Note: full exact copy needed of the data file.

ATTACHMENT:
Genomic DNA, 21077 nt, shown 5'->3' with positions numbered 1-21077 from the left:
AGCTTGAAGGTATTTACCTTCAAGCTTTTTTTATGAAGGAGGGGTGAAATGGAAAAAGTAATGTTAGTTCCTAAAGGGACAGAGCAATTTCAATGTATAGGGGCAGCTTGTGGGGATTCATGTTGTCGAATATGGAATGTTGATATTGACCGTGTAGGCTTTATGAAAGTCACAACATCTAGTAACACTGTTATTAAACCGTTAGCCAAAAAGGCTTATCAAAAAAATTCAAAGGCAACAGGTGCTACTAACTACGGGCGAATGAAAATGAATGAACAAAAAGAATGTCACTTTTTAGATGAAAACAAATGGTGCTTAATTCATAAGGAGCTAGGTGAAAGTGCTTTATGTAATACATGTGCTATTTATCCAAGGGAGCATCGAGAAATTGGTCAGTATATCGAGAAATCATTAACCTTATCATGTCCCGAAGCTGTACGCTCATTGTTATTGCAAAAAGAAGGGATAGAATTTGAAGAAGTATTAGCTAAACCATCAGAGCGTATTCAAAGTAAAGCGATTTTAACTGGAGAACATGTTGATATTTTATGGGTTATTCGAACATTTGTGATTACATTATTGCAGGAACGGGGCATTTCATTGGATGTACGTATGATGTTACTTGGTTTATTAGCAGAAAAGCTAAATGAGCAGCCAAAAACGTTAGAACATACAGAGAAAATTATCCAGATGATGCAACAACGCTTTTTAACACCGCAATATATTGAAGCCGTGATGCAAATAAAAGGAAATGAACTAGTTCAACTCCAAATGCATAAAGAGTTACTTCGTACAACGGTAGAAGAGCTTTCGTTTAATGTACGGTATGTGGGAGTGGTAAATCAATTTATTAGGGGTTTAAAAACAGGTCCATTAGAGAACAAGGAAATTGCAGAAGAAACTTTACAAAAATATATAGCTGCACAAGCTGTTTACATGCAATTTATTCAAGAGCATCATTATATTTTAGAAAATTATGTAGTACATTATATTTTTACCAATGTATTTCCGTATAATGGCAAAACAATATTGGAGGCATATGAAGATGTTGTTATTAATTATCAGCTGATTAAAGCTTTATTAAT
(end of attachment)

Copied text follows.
Genomic DNA, 21077 nt, shown 5'->3' with positions numbered 1-21077 from the left:
AGCTTGAAGGTATTTACCTTCAAGCTTTTTTTATGAAGGAGGGGTGAAATGGAAAAAGTAATGTTAGTTCCTAAAGGGACAGAGCAATTTCAATGTATAGGGGCAGCTTGTGGGGATTCATGTTGTCGAATATGGAATGTTGATATTGACCGTGTAGGCTTTATGAAAGTCACAACATCTAGTAACACTGTTATTAAACCGTTAGCCAAAAAGGCTTATCAAAAAAATTCAAAGGCAACAGGTGCTACTAACTACGGGCGAATGAAAATGAATGAACAAAAAGAATGTCACTTTTTAGATGAAAACAAATGGTGCTTAATTCATAAGGAGCTAGGTGAAAGTGCTTTATGTAATACATGTGCTATTTATCCAAGGGAGCATCGAGAAATTGGTCAGTATATCGAGAAATCATTAACCTTATCATGTCCCGAAGCTGTACGCTCATTGTTATTGCAAAAAGAAGGGATAGAATTTGAAGAAGTATTAGCTAAACCATCAGAGCGTATTCAAAGTAAAGCGATTTTAACTGGAGAACATGTTGATATTTTATGGGTTATTCGAACATTTGTGATTACATTATTGCAGGAACGGGGCATTTCATTGGATGTACGTATGATGTTACTTGGTTTATTAGCAGAAAAGCTAAATGAGCAGCCAAAAACGTTAGAACATACAGAGAAAATTATCCAGATGATGCAACAACGCTTTTTAACACCGCAATATATTGAAGCCGTGATGCAAATAAAAGGAAATGAACTAGTTCAACTCCAAATGCATAAAGAGTTACTTCGTACAACGGTAGAAGAGCTTTCGTTTAATGTACGGTATGTGGGAGTGGTAAATCAATTTATTAGGGGTTTAAAAACAGGTCCATTAGAGAACAAGGAAATTGCAGAAGAAACTTTACAAAAATATATAGCTGCACAAGCTGTTTACATGCAATTTATTCAAGAGCATCATTATATTTTAGAAAATTATGTAGTACATTATATTTTTACCAATGTATTTCCGTATAATGGCAAAACAATATTGGAGGCATATGAAGATGTTGTTATTAATTATCAGCTGATTAAAGCTTTATTAAT